The DIGAP project confronts a problem observed in the field not only by its project leader, but also by Malagasy partners and humanitarian actors: the difficulty of anticipating humanitarian crisis situations linked to droughts. DIGAP argues that a consideration of groundwater status is crucial to anticipating water scarcity-related humanitarian crises in semi-arid regions that are almost devoid of surface water. In fact for some years environmental markers have provided scientific evidence on the hydric situation (e.g. rainfall deficit, drop in piezometric levels). We seek to determine how we can better use water status and more specifically groundwater status, in anticipating humanitarian crises.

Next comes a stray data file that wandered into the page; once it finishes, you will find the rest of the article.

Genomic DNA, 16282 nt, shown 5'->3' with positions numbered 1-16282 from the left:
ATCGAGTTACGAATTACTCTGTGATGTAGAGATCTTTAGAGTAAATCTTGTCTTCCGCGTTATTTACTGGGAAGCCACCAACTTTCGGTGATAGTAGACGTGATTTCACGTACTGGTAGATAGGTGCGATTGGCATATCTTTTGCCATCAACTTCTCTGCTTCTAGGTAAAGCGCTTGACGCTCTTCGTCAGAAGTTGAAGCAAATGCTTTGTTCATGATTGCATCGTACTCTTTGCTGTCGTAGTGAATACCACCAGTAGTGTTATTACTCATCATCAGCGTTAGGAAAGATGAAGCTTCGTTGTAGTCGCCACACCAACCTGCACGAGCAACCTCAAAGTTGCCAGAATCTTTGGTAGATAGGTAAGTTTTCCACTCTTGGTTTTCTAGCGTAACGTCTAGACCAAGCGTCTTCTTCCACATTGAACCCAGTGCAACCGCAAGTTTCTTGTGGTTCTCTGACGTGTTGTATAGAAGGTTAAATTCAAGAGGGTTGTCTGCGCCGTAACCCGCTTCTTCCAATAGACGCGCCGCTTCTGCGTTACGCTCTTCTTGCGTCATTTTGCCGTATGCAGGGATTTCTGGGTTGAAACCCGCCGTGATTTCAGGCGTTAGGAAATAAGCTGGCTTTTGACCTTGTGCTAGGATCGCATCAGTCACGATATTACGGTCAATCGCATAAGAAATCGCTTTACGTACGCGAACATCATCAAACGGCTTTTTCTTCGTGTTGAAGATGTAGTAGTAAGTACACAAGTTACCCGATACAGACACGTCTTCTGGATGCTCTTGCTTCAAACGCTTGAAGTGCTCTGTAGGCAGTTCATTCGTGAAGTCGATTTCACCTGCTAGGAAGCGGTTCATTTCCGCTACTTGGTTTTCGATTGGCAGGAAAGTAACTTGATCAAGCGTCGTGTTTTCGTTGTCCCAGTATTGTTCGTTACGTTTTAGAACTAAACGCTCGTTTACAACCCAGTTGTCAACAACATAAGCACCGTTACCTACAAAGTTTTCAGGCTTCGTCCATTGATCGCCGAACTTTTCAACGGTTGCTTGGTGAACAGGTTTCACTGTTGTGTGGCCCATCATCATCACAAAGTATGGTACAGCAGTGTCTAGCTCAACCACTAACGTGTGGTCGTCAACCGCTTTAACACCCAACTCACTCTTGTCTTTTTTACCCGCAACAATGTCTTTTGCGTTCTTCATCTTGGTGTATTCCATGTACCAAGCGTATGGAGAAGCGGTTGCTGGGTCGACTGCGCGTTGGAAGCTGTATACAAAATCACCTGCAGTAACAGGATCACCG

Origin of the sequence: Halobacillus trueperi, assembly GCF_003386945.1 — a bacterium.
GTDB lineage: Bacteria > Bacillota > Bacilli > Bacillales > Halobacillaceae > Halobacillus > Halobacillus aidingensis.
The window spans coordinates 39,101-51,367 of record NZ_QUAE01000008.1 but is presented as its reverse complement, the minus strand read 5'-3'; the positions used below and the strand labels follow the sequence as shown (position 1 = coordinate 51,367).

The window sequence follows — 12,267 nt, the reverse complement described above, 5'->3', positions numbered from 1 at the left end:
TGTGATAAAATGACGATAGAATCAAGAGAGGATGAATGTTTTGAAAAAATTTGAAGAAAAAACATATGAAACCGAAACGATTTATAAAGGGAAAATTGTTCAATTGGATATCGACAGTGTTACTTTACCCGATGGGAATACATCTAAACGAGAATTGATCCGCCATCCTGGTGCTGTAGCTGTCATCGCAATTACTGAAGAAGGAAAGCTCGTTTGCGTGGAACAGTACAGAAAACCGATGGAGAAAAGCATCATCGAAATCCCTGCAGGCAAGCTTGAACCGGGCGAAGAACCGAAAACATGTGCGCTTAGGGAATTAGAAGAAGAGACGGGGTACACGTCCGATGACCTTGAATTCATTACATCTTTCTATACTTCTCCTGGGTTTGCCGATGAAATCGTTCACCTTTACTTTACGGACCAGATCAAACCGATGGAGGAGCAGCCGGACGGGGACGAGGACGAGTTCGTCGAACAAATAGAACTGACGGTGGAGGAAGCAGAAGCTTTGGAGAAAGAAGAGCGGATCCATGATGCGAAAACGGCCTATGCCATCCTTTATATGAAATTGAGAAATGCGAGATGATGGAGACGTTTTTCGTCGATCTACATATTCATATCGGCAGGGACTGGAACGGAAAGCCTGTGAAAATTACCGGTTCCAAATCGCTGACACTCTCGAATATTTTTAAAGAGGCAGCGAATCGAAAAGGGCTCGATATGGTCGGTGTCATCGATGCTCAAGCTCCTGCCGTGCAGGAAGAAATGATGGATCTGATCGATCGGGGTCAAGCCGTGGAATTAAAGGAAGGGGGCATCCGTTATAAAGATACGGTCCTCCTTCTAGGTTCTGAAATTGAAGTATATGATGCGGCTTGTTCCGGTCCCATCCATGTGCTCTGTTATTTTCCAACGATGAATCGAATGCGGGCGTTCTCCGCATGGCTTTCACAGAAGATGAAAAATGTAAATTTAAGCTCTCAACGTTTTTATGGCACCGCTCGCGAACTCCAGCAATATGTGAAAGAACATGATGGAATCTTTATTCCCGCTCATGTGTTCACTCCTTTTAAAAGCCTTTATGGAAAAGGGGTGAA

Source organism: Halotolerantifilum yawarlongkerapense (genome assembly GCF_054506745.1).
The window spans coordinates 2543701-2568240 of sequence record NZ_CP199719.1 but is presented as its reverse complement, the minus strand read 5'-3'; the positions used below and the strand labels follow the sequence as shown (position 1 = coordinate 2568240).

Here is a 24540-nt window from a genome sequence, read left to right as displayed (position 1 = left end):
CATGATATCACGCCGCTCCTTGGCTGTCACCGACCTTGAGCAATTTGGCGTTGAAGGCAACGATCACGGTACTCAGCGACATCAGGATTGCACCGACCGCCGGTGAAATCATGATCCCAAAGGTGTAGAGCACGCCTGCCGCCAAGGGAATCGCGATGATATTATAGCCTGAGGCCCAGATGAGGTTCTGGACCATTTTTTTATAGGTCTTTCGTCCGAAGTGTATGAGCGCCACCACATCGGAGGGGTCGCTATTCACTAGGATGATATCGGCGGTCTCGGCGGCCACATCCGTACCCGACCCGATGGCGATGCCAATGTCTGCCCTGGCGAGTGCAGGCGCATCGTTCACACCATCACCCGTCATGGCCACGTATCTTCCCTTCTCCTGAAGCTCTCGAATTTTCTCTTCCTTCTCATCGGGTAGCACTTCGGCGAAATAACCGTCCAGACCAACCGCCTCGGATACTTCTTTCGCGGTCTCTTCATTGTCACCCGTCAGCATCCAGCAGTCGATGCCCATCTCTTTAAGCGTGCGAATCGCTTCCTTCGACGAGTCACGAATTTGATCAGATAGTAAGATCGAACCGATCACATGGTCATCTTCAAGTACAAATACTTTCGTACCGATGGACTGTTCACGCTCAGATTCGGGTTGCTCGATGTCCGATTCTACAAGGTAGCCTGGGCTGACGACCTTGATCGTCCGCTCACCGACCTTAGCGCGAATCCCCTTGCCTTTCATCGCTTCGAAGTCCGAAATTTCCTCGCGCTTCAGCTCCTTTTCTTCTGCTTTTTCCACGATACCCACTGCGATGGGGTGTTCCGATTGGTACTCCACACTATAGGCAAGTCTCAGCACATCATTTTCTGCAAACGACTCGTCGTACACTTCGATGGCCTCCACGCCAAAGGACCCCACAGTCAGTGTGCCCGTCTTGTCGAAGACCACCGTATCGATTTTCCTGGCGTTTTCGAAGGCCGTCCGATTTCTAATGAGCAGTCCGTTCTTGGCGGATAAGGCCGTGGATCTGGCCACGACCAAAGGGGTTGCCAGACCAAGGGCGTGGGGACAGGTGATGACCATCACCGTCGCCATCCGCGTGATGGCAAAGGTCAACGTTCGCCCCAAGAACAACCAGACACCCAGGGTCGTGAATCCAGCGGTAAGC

First (WP1), we will develop an innovative methodology based on remote sensing and modeling to characterize groundwater dynamics at the regional scale in an area that lacks basic documentation. Second (WP2), we will quantify the associations among various environmental factors and food security, in addition to human health indicators through the use of a multi-level epidemiological modeling approach.

We expect that our results will unravel the effects of environmental and anthropic factors in the development of drought-related humanitarian crises and thereby sustainably strengthen Madagascar’s early warning system.